Bad weather is a major cause behind a lot of car accidents. Of course, it’s best to remain off the roads during poor weather. But, sometimes you might find yourself caught on the road, especially when dealing with high wind driving. It’s important to know what you can do to keep yourself as safe as possible…

High Wind Driving:Unexpected Weather & Driver Safety

Slow down & stay focused

High wind driving can be very nerve-wracking. However, the important thing is to keep your calm and not try to rush home or somewhere else. Instead, it’s better to slow down than to speed up. Crosswinds will make it significantly harder to control your car, especially if you drive a larger one.

Also, do your best to keep your focus on the road ahead. Don’t get distracted by things like your phone. Keep both hands on the wheel and watch for other drivers who might not be as safe as they should be. Only use things like your phone when you’re safe and off the road.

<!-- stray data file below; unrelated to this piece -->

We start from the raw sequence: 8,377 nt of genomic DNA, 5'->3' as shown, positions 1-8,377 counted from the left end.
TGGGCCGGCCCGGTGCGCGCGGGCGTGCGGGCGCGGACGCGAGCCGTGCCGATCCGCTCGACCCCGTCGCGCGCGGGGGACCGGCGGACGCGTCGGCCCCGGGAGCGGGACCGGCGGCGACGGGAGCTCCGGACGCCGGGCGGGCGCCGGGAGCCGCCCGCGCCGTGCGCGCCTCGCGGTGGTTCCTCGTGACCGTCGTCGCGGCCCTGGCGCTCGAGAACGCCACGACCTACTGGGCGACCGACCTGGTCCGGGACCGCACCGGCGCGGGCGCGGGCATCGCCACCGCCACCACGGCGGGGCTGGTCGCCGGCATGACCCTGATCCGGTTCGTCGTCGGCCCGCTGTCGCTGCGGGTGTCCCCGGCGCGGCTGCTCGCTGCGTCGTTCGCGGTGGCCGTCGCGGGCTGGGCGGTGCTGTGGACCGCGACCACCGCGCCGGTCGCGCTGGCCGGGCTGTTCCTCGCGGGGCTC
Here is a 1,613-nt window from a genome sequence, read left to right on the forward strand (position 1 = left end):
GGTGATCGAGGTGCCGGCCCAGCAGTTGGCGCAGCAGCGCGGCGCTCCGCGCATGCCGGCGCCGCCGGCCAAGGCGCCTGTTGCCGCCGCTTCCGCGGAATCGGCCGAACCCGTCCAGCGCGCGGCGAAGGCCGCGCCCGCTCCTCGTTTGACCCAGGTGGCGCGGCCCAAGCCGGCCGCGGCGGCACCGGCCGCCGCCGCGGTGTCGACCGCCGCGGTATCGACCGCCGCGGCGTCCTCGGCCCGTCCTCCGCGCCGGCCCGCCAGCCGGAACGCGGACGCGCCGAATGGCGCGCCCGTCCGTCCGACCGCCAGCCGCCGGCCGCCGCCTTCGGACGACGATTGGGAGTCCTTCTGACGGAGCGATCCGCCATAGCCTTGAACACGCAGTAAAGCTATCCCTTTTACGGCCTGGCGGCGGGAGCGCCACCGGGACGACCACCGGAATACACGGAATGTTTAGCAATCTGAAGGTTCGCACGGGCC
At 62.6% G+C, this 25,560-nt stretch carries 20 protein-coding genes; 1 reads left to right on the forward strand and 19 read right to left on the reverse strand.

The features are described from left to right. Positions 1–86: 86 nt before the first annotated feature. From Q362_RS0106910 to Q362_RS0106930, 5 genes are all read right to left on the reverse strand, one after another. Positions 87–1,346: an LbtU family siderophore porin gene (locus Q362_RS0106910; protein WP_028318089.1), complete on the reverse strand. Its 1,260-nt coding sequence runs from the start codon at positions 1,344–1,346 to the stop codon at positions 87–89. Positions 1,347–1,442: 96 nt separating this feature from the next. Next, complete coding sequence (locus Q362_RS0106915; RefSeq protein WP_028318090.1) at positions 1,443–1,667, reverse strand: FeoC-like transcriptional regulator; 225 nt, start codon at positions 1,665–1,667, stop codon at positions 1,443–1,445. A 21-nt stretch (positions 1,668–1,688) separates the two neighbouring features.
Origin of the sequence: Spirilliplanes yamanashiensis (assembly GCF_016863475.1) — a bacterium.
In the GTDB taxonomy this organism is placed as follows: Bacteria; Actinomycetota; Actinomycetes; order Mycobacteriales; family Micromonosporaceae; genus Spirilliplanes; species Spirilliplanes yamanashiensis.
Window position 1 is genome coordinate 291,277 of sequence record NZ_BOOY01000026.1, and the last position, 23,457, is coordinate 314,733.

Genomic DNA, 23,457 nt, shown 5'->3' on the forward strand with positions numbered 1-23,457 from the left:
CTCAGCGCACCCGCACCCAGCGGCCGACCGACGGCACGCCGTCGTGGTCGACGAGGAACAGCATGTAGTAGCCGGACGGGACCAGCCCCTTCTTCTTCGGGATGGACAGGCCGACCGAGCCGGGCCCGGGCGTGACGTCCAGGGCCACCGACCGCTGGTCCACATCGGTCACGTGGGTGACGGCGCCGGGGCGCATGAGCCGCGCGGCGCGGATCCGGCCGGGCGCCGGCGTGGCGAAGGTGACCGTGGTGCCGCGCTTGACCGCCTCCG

Watch where you stop

Another thing to consider with high wind driving is where you stop. You might think that you’ll be safer out of your car instead of in it. However, that might not always be the case. Remember that your car is much heavier than you, and can help you get some added protection from any debris flying around.

Still, if you have to stop, make sure you do so in a safe spot. For example, it’s much safer to stop at a building you can take shelter in instead of on the highway. If there’s any place you don’t want to stop on, it’s a bridge. Stopping on a bride could lead to your car getting swept off by the high winds.

Be mindful of where you drive

High wind driving usually means dealing with things like rain or hail as well. Not only does this make it harder to drive, it also adds some unique risks as well. For example, downed power lines are common during windy weather. You’ll always want to avoid these and the roads they might be on.

Flooding is also pretty common with high wind weather. Driving in floods on their own is already hard enough, and adding wind into the mix makes them extremely dangerous. Plus, they could be hiding hazards under the water, like power lines or other debris. Try to find alternative routes when the roads ahead of you are flooded.